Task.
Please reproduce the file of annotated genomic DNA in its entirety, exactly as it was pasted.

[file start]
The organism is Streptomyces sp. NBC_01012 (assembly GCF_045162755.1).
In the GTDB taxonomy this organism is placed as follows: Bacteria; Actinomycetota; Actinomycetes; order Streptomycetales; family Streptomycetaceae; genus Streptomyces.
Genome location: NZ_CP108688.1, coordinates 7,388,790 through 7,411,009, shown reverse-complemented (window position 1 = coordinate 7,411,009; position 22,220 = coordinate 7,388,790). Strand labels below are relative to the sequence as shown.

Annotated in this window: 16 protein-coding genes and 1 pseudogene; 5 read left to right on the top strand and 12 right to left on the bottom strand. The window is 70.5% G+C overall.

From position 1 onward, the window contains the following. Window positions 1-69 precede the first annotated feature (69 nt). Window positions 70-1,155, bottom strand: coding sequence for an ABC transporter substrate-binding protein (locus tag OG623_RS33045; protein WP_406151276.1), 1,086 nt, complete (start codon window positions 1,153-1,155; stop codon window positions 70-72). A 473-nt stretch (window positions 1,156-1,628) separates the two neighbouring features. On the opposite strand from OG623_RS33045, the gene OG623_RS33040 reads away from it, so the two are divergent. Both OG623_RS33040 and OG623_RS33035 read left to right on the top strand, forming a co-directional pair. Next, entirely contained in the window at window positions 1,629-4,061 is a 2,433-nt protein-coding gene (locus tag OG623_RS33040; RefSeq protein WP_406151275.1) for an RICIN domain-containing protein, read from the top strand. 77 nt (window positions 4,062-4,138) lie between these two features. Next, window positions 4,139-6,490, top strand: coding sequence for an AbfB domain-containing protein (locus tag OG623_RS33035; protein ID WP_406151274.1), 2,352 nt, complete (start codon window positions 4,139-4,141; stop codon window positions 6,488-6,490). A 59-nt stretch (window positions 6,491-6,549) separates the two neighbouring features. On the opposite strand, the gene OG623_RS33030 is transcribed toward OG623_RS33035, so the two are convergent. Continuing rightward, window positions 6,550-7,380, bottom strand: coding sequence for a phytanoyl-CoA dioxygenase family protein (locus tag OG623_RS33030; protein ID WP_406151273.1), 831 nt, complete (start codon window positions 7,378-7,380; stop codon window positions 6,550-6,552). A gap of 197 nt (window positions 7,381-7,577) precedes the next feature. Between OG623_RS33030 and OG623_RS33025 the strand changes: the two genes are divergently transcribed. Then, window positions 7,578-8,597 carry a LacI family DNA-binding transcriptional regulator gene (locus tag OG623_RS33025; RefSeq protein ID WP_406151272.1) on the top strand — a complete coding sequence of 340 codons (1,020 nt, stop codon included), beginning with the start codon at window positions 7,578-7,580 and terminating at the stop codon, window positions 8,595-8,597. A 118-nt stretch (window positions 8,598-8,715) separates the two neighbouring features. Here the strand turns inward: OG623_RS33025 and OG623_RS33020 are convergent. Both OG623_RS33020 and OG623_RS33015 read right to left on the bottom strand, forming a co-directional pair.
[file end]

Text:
The organism is Streptomyces sp. NBC_01012 (assembly GCF_045162755.1).
In the GTDB taxonomy this organism is placed as follows: Bacteria; Actinomycetota; Actinomycetes; order Streptomycetales; family Streptomycetaceae; genus Streptomyces.
Genome location: NZ_CP108688.1, coordinates 7,388,790 through 7,411,009, shown reverse-complemented (window position 1 = coordinate 7,411,009; position 22,220 = coordinate 7,388,790). Strand labels below are relative to the sequence as shown.

Annotated in this window: 16 protein-coding genes and 1 pseudogene; 5 read left to right on the top strand and 12 right to left on the bottom strand. The window is 70.5% G+C overall.

From position 1 onward, the window contains the following. Window positions 1-69 precede the first annotated feature (69 nt). Window positions 70-1,155, bottom strand: coding sequence for an ABC transporter substrate-binding protein (locus tag OG623_RS33045; protein WP_406151276.1), 1,086 nt, complete (start codon window positions 1,153-1,155; stop codon window positions 70-72). A 473-nt stretch (window positions 1,156-1,628) separates the two neighbouring features. On the opposite strand from OG623_RS33045, the gene OG623_RS33040 reads away from it, so the two are divergent. Both OG623_RS33040 and OG623_RS33035 read left to right on the top strand, forming a co-directional pair. Next, entirely contained in the window at window positions 1,629-4,061 is a 2,433-nt protein-coding gene (locus tag OG623_RS33040; RefSeq protein WP_406151275.1) for an RICIN domain-containing protein, read from the top strand. 77 nt (window positions 4,062-4,138) lie between these two features. Next, window positions 4,139-6,490, top strand: coding sequence for an AbfB domain-containing protein (locus tag OG623_RS33035; protein ID WP_406151274.1), 2,352 nt, complete (start codon window positions 4,139-4,141; stop codon window positions 6,488-6,490). A 59-nt stretch (window positions 6,491-6,549) separates the two neighbouring features. On the opposite strand, the gene OG623_RS33030 is transcribed toward OG623_RS33035, so the two are convergent. Continuing rightward, window positions 6,550-7,380, bottom strand: coding sequence for a phytanoyl-CoA dioxygenase family protein (locus tag OG623_RS33030; protein ID WP_406151273.1), 831 nt, complete (start codon window positions 7,378-7,380; stop codon window positions 6,550-6,552). A gap of 197 nt (window positions 7,381-7,577) precedes the next feature. Between OG623_RS33030 and OG623_RS33025 the strand changes: the two genes are divergently transcribed. Then, window positions 7,578-8,597 carry a LacI family DNA-binding transcriptional regulator gene (locus tag OG623_RS33025; RefSeq protein ID WP_406151272.1) on the top strand — a complete coding sequence of 340 codons (1,020 nt, stop codon included), beginning with the start codon at window positions 7,578-7,580 and terminating at the stop codon, window positions 8,595-8,597. A 118-nt stretch (window positions 8,598-8,715) separates the two neighbouring features. Here the strand turns inward: OG623_RS33025 and OG623_RS33020 are convergent. Both OG623_RS33020 and OG623_RS33015 read right to left on the bottom strand, forming a co-directional pair.